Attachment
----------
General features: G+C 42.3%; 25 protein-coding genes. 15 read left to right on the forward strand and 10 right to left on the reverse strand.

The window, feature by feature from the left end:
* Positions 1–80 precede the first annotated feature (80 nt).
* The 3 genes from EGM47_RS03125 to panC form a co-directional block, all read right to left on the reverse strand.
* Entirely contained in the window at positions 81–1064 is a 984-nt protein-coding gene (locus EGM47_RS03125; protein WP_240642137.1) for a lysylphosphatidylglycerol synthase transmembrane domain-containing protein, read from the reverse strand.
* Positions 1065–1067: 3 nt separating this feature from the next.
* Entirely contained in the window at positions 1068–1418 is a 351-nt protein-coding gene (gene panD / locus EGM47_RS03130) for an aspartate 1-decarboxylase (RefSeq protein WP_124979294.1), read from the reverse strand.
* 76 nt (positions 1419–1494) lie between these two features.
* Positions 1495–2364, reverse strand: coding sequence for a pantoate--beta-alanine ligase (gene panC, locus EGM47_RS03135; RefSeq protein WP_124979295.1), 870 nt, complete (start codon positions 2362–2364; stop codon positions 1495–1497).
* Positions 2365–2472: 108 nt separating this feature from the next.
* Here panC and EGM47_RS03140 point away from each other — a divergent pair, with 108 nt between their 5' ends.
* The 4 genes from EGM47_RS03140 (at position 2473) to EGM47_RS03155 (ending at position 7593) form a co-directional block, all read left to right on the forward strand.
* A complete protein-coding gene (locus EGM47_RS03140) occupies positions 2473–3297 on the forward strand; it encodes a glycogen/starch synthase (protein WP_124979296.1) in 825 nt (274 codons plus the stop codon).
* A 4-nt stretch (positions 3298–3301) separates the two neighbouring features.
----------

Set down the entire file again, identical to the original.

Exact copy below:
General features: G+C 42.3%; 25 protein-coding genes. 15 read left to right on the forward strand and 10 right to left on the reverse strand.

The window, feature by feature from the left end:
* Positions 1–80 precede the first annotated feature (80 nt).
* The 3 genes from EGM47_RS03125 to panC form a co-directional block, all read right to left on the reverse strand.
* Entirely contained in the window at positions 81–1064 is a 984-nt protein-coding gene (locus EGM47_RS03125; protein WP_240642137.1) for a lysylphosphatidylglycerol synthase transmembrane domain-containing protein, read from the reverse strand.
* Positions 1065–1067: 3 nt separating this feature from the next.
* Entirely contained in the window at positions 1068–1418 is a 351-nt protein-coding gene (gene panD / locus EGM47_RS03130) for an aspartate 1-decarboxylase (RefSeq protein WP_124979294.1), read from the reverse strand.
* 76 nt (positions 1419–1494) lie between these two features.
* Positions 1495–2364, reverse strand: coding sequence for a pantoate--beta-alanine ligase (gene panC, locus EGM47_RS03135; RefSeq protein WP_124979295.1), 870 nt, complete (start codon positions 2362–2364; stop codon positions 1495–1497).
* Positions 2365–2472: 108 nt separating this feature from the next.
* Here panC and EGM47_RS03140 point away from each other — a divergent pair, with 108 nt between their 5' ends.
* The 4 genes from EGM47_RS03140 (at position 2473) to EGM47_RS03155 (ending at position 7593) form a co-directional block, all read left to right on the forward strand.
* A complete protein-coding gene (locus EGM47_RS03140) occupies positions 2473–3297 on the forward strand; it encodes a glycogen/starch synthase (protein WP_124979296.1) in 825 nt (274 codons plus the stop codon).
* A 4-nt stretch (positions 3298–3301) separates the two neighbouring features.